Lack of confidence in the ability of bond insurers’ to maintain triple-A ratings has now given way to unwarranted concern about the solvency of these companies. The Regulators in New York for MBIA (MBI) and Wisconsin for Ambac (ABK) have repeatedly said they have no concern about the ability of Ambac and MBIA to pay current and future claims and the rating agencies agree, since their rating opinions now converge around double-A to single-A levels.
State bond insurance regulations are formulated and enforced for the sole purpose of protecting the interest of policy holders i.e., the ability to pay claims. Rating agency rating opinion gradations at any point in time do not drive regulatory action. These parties are consonant only when both conclude the ability to pay claims is in doubt. In rating agency speak it means a non investment grade rating (double-B or lower). Regulators use one or more of several control interventions. Do you know or care about what the credit ratings are on your homeowners or auto insurance companies?
Loss of the market’s confidence and confirming rating downgrades has hurt shareholders much more than policy holders (the owners of insured Ambac and MBIA bonds). The default protection remains, however, and that protection may be undervalued now in the tax exempt market; there is only upside potential.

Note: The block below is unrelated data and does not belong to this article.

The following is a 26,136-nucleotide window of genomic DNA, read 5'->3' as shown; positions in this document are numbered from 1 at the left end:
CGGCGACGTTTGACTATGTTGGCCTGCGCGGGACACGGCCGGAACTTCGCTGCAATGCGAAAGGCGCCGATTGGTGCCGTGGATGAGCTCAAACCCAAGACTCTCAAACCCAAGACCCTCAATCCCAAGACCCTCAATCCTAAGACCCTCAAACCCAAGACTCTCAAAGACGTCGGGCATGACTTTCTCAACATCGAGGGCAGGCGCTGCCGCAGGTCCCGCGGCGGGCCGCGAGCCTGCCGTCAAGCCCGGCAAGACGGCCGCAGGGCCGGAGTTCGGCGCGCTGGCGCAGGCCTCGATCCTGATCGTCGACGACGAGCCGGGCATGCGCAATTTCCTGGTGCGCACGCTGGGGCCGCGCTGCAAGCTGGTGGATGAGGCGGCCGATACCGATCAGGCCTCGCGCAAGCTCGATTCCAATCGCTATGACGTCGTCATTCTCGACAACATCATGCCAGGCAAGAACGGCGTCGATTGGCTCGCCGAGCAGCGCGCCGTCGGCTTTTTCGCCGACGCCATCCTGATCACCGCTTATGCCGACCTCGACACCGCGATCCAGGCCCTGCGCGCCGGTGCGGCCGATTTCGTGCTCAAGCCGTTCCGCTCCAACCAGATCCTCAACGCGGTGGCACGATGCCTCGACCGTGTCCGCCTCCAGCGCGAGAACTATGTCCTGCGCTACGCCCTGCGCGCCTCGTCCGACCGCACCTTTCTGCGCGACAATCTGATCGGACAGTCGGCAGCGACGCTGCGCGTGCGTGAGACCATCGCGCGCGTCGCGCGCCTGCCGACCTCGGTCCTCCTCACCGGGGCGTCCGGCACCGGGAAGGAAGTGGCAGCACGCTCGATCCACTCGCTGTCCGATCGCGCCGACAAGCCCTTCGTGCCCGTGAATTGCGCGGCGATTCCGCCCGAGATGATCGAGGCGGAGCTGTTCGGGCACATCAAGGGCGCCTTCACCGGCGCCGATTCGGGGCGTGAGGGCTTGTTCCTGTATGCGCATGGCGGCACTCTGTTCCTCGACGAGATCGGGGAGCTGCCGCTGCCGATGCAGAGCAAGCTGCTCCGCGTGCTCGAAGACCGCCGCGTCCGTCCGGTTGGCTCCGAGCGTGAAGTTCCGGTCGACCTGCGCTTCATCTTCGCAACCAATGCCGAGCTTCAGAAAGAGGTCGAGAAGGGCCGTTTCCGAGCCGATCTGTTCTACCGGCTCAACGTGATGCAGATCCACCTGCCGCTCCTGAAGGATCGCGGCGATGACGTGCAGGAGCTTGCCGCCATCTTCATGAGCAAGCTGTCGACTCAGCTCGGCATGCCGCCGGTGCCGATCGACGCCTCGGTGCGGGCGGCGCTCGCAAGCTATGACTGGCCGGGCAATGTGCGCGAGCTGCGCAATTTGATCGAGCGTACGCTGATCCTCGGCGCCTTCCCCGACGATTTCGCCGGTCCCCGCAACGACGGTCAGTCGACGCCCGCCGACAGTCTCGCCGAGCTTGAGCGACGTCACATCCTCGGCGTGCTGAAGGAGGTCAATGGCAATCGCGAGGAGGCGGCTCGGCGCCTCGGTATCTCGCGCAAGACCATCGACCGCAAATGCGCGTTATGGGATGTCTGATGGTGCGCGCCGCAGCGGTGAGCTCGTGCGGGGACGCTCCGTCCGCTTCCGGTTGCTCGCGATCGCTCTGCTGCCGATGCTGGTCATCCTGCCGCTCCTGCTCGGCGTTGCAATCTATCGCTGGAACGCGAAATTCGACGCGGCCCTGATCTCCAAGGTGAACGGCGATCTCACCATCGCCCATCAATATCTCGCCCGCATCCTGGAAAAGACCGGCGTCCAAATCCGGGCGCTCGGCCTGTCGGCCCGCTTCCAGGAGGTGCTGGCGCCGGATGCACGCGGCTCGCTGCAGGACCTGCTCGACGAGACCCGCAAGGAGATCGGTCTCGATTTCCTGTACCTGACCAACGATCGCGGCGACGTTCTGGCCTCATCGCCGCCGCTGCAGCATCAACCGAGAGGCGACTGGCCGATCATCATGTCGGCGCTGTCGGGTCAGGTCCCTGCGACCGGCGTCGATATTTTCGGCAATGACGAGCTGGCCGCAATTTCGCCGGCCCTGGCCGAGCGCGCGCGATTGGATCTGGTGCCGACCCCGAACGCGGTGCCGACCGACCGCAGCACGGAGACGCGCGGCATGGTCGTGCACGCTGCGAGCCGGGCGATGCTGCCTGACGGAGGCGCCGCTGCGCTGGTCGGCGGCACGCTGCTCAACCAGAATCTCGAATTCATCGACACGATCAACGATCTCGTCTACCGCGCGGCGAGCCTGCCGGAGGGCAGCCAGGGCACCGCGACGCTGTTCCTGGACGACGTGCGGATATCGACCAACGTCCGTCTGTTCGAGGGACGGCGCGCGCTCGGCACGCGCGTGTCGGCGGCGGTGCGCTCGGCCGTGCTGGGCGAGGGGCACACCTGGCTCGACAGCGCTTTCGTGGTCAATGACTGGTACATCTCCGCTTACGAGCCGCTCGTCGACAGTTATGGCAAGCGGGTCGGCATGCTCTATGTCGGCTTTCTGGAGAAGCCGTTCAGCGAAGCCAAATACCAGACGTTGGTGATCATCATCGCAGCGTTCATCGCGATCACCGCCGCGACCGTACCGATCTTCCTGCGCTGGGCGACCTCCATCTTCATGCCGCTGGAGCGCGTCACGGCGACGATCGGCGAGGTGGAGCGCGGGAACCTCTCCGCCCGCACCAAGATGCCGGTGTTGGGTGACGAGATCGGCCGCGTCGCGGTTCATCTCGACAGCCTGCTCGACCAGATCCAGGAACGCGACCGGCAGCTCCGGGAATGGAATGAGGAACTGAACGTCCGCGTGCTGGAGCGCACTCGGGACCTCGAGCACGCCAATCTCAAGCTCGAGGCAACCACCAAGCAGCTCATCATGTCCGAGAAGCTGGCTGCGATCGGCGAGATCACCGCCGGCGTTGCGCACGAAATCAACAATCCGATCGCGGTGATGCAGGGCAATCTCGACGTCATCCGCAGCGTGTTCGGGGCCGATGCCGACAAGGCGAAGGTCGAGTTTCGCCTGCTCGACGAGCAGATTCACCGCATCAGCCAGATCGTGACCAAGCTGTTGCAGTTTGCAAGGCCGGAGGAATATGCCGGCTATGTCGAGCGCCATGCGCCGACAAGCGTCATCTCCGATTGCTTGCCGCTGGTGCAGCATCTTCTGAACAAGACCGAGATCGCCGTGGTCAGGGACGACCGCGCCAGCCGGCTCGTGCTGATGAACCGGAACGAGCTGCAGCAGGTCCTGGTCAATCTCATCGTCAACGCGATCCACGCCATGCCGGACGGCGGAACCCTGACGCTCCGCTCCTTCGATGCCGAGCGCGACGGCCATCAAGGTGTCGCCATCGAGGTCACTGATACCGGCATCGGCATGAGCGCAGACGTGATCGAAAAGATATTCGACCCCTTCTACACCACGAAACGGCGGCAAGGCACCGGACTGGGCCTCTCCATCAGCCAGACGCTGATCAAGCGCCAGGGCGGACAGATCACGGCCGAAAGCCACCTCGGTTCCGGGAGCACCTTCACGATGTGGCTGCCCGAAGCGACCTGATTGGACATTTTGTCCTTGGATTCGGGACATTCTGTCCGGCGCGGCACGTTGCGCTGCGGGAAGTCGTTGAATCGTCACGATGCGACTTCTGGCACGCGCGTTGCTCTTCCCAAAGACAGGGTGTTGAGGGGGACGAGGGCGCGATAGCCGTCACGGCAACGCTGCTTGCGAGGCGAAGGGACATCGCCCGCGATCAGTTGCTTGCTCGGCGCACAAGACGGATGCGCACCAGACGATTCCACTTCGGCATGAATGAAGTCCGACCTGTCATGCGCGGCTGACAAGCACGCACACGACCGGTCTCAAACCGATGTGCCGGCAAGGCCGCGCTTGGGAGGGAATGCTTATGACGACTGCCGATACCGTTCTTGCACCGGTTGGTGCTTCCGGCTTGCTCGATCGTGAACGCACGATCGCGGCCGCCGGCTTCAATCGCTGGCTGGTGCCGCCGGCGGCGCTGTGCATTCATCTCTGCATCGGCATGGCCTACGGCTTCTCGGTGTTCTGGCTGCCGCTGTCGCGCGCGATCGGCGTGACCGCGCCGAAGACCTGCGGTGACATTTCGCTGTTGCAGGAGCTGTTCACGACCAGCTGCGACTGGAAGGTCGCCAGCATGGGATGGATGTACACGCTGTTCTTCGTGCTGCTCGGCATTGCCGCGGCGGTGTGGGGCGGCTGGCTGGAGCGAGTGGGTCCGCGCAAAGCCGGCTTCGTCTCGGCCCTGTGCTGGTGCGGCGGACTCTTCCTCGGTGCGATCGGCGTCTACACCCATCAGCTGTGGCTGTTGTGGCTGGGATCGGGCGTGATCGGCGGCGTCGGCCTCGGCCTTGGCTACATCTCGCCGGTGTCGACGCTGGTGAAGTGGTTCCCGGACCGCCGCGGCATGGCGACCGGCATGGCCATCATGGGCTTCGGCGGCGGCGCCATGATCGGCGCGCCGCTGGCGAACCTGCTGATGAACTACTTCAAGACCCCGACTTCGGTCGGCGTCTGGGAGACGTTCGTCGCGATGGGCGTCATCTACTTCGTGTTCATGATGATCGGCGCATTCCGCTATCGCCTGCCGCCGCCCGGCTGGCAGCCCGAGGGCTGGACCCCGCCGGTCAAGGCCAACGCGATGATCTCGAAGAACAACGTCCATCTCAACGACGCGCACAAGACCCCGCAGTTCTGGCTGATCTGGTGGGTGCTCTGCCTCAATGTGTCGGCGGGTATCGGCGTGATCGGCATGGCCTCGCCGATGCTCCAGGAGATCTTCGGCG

Moody’s (MCO) and S&P (MHP) are now weighing the inability to write a significant level of new business and a very constrained ability to raise capital on par with capital resources necessary to support a particular claims paying rating. In light of these developments, it seems to me that MBIA’s decision to not downstream money to its insurance subsidiary was a rational choice.
It is interesting to note that Moody’s, for instance, modestly increased stress case loss projections for both insurers that was offset by exposure runoff since their last projections. On a capital sufficiency basis, Moody’s pegged MBIA at double-A and Ambac as exceeding the triple-A target level.
In any event, whether you agree or disagree with the Regulators and Ratings Agencies, the prognosis for the Companies should be clear by the time 4th quarter results are posted.
Why Clarity by January 2009?
The collapse of mortgage underwriting standards drove, on an income adjusted basis, residential real estate prices in the most recent bubble well beyond levels of the prior late 1980’s real estate bubble. It should be no surprise then that the near overnight restoration of mortgage standards would trigger unprecedented velocity of price correction. As a result, clarity as to peak to trough real estate prices and mortgage loss expectations for insurers and the real estate market in general should be evident sooner rather than later. For more on this point, you may wish to review “U.S. Housing: The Big Picture by the Numbers” Seeking Alpha March 27, 2008.